The NaNoWriMo Seven Day Stretch

Sometimes the creative process is like a muscle. The more you work with it, the stronger and more efficient it becomes.

For the uninitiated, National Novel Writing Month begins its annual creep on the collective soul of the writing community on November 1st. I’ve done a lot of writing over the last few years, yet NaNoWriMo and I have always passed one another like two joggers trying to squeeze down the same path, huffing away in separate directions and desperately avoiding any sticky sweat-to-sweat contact. This year, however, I’ve decided to commit to the very first NaNoWriMo of my writing career. I shall henceforth offer up my heart (and free time, social life, sleep cycle, etc.) to the spirit of November, for her to break as she pleases.

What does that mean? It means that if I’m going to take on this marathon, I’d better hit the gym.

Jump rope fail

Metaphorically, because I’m a writer and sweating is hard.

As a prelude to November and as a personal challenge, I’ll spend October 1st – 7th with the same word count goal as a typical NaNoWriMo day in November. That means producing an average of 1667 words a day and taking all the stress that comes with it. When NaNo hits me like a truck come November 1st, I hope this exercise will give me an idea of how to keep crawling along to the finish line.

So, uh, wish me luck? I might need a lot of it. And to all you WriMos out there gearing up for November, best of luck to you as well.

– K.

Hooray sports! Do the thing. Win the points.

Like this! But in a quiet place by yourself with a word processor.

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Three Libraries, Three Days

I live in Japan, where we were recently graced with a three-day weekend. (Thank you, Respect for the Aged Day!) As the three-day weekend is the unpublished author’s holy grail of productivity, I was determined to make the best use of mine.

The Master Plan: Three libraries. Three days. No mercy.

Perfect! In theory, at least. In practice? Well…

Day 1: Kiryu City Public Library, Main Branch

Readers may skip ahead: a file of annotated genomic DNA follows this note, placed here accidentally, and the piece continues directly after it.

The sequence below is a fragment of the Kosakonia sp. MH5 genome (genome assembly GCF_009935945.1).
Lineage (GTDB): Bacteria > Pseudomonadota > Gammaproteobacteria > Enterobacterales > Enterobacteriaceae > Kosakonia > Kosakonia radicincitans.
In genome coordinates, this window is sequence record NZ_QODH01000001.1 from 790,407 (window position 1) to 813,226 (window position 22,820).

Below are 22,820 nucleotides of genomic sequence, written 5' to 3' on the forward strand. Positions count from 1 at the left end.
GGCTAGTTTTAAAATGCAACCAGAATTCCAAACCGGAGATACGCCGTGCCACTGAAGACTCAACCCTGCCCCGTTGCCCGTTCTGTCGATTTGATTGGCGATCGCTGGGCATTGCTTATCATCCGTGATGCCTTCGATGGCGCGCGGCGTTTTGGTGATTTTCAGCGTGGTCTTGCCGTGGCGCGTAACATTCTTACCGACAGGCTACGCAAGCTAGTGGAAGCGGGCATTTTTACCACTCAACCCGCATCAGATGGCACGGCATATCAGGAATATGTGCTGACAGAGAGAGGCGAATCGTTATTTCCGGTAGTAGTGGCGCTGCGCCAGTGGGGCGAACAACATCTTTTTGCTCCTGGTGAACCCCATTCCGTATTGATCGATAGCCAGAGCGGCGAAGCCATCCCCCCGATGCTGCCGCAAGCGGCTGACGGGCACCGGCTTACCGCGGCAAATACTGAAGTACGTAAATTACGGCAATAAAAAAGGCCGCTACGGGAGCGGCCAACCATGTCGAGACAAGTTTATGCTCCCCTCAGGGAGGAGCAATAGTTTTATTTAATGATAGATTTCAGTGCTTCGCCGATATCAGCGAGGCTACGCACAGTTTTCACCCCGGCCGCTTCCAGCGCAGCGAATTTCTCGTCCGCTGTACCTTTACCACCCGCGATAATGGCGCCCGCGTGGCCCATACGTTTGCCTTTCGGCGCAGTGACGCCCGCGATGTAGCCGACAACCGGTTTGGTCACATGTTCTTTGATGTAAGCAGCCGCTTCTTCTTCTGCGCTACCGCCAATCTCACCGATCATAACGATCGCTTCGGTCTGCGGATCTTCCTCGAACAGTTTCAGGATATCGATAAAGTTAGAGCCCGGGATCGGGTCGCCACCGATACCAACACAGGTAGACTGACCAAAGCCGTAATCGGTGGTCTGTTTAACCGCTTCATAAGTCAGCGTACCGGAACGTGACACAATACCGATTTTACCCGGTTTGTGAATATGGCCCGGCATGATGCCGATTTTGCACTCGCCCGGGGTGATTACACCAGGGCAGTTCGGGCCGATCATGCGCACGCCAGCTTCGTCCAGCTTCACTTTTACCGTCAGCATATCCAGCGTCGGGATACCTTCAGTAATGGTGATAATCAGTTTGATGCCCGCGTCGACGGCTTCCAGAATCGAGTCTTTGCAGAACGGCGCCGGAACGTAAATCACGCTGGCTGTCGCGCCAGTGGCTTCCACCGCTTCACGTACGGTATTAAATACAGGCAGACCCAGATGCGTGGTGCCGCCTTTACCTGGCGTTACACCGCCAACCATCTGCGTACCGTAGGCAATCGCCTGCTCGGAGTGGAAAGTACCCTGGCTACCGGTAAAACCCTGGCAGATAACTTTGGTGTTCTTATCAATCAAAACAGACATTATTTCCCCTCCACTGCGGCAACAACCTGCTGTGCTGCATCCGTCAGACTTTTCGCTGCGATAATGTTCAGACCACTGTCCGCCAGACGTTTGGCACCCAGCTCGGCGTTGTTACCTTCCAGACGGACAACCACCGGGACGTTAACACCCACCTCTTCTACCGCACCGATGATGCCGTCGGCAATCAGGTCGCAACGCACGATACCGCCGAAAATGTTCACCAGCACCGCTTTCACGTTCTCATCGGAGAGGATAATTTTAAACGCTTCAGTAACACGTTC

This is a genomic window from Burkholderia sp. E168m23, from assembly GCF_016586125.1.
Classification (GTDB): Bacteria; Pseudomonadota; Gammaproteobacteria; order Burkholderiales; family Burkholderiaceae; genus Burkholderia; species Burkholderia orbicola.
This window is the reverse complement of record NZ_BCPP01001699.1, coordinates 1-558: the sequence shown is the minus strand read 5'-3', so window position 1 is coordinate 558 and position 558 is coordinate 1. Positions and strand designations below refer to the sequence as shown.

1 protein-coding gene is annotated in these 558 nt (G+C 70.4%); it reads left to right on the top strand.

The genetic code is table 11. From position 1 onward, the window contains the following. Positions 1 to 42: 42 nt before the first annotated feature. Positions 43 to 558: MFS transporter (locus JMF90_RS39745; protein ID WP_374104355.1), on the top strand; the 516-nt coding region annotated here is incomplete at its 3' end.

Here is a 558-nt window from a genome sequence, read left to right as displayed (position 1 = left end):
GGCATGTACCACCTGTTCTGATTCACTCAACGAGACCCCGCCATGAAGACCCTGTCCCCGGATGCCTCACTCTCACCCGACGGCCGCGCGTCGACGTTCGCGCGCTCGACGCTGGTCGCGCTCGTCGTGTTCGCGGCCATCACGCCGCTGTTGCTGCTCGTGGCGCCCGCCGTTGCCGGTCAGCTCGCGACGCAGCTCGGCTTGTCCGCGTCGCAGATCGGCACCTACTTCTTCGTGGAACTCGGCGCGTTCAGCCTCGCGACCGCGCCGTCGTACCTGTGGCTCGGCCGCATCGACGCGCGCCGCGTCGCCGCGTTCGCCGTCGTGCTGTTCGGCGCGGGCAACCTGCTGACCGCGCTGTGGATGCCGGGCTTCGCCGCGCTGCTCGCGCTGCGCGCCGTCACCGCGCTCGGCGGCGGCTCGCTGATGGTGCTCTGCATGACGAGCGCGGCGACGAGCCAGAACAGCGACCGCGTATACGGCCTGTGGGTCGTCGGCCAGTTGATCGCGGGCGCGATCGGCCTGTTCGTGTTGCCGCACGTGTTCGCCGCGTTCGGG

After biking down and having lunch at a cafe in town, I parked in a lot that was pleasant, spacious and accented with the natural beauty of greenery. Unfortunately, the parking lot was the prettiest thing about this building. It was a whitewashed rectangle with no distinctive qualities. Being in Japan, the “whitewashed” exterior was actually many gross shades of tarnished brown, because pressure washers aren’t really a thing here. Oh well.

Kiryu Public Library Building

Isn’t it lovely?

I had to pass through a shadowy cavern created by the veranda above to get to the library doors. The interior had a vaulted ceiling and unflattering yellow florescent lights, like a warehouse straight out of 1953. The bathrooms seemed about as old, with nary a western toilet to be found. Even in their (relative) cleanliness, they had absorbed the pee-smell of the ages and even walking down the hallway made we want to pinch my nose.

As for the amenities, computers were not allowed in the study room, so I found a seat at the end of one of the stacks and set up with my laptop. Once my document was booted up, one of the library employees came up and told me I couldn’t actually use a computer there. She directed me up to some sketchy table near a rack of CDs from the 80s and so I tried to work there instead. I actually ended up getting a good chunk of work done, but as I was to find out, readily available plugs are not really a thing encouraged in Japanese public libraries, so I had to pack up and go when my battery called it quits.